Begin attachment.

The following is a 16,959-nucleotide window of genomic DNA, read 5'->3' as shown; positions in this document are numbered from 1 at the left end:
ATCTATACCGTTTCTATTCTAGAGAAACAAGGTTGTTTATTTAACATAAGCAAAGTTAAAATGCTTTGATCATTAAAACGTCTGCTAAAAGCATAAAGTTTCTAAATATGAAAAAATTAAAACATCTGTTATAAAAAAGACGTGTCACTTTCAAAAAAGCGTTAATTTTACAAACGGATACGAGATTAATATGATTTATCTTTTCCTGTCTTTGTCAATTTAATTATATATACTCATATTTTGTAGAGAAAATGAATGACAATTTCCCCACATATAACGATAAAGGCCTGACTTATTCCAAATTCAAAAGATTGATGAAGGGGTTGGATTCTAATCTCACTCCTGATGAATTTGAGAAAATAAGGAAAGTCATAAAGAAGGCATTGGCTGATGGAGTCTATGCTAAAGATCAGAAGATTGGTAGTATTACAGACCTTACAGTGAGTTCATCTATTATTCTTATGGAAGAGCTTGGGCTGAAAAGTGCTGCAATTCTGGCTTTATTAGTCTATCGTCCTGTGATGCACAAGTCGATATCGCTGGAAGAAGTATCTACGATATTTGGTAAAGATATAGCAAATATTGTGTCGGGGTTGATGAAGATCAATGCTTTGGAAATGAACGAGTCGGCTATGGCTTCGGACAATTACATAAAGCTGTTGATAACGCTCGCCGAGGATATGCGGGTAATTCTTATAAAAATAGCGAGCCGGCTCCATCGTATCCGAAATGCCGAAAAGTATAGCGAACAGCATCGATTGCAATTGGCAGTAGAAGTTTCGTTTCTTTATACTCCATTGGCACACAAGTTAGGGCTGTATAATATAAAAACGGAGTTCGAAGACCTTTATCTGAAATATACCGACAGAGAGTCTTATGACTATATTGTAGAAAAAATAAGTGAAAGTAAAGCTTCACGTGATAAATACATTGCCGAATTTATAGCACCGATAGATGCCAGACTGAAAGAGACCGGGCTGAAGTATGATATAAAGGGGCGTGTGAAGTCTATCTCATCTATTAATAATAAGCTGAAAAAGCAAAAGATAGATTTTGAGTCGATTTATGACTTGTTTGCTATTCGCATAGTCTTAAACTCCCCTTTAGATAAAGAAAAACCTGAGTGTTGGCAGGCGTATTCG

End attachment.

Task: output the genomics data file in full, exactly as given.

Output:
The following is a 16,959-nucleotide window of genomic DNA, read 5'->3' as shown; positions in this document are numbered from 1 at the left end:
ATCTATACCGTTTCTATTCTAGAGAAACAAGGTTGTTTATTTAACATAAGCAAAGTTAAAATGCTTTGATCATTAAAACGTCTGCTAAAAGCATAAAGTTTCTAAATATGAAAAAATTAAAACATCTGTTATAAAAAAGACGTGTCACTTTCAAAAAAGCGTTAATTTTACAAACGGATACGAGATTAATATGATTTATCTTTTCCTGTCTTTGTCAATTTAATTATATATACTCATATTTTGTAGAGAAAATGAATGACAATTTCCCCACATATAACGATAAAGGCCTGACTTATTCCAAATTCAAAAGATTGATGAAGGGGTTGGATTCTAATCTCACTCCTGATGAATTTGAGAAAATAAGGAAAGTCATAAAGAAGGCATTGGCTGATGGAGTCTATGCTAAAGATCAGAAGATTGGTAGTATTACAGACCTTACAGTGAGTTCATCTATTATTCTTATGGAAGAGCTTGGGCTGAAAAGTGCTGCAATTCTGGCTTTATTAGTCTATCGTCCTGTGATGCACAAGTCGATATCGCTGGAAGAAGTATCTACGATATTTGGTAAAGATATAGCAAATATTGTGTCGGGGTTGATGAAGATCAATGCTTTGGAAATGAACGAGTCGGCTATGGCTTCGGACAATTACATAAAGCTGTTGATAACGCTCGCCGAGGATATGCGGGTAATTCTTATAAAAATAGCGAGCCGGCTCCATCGTATCCGAAATGCCGAAAAGTATAGCGAACAGCATCGATTGCAATTGGCAGTAGAAGTTTCGTTTCTTTATACTCCATTGGCACACAAGTTAGGGCTGTATAATATAAAAACGGAGTTCGAAGACCTTTATCTGAAATATACCGACAGAGAGTCTTATGACTATATTGTAGAAAAAATAAGTGAAAGTAAAGCTTCACGTGATAAATACATTGCCGAATTTATAGCACCGATAGATGCCAGACTGAAAGAGACCGGGCTGAAGTATGATATAAAGGGGCGTGTGAAGTCTATCTCATCTATTAATAATAAGCTGAAAAAGCAAAAGATAGATTTTGAGTCGATTTATGACTTGTTTGCTATTCGCATAGTCTTAAACTCCCCTTTAGATAAAGAAAAACCTGAGTGTTGGCAGGCGTATTCG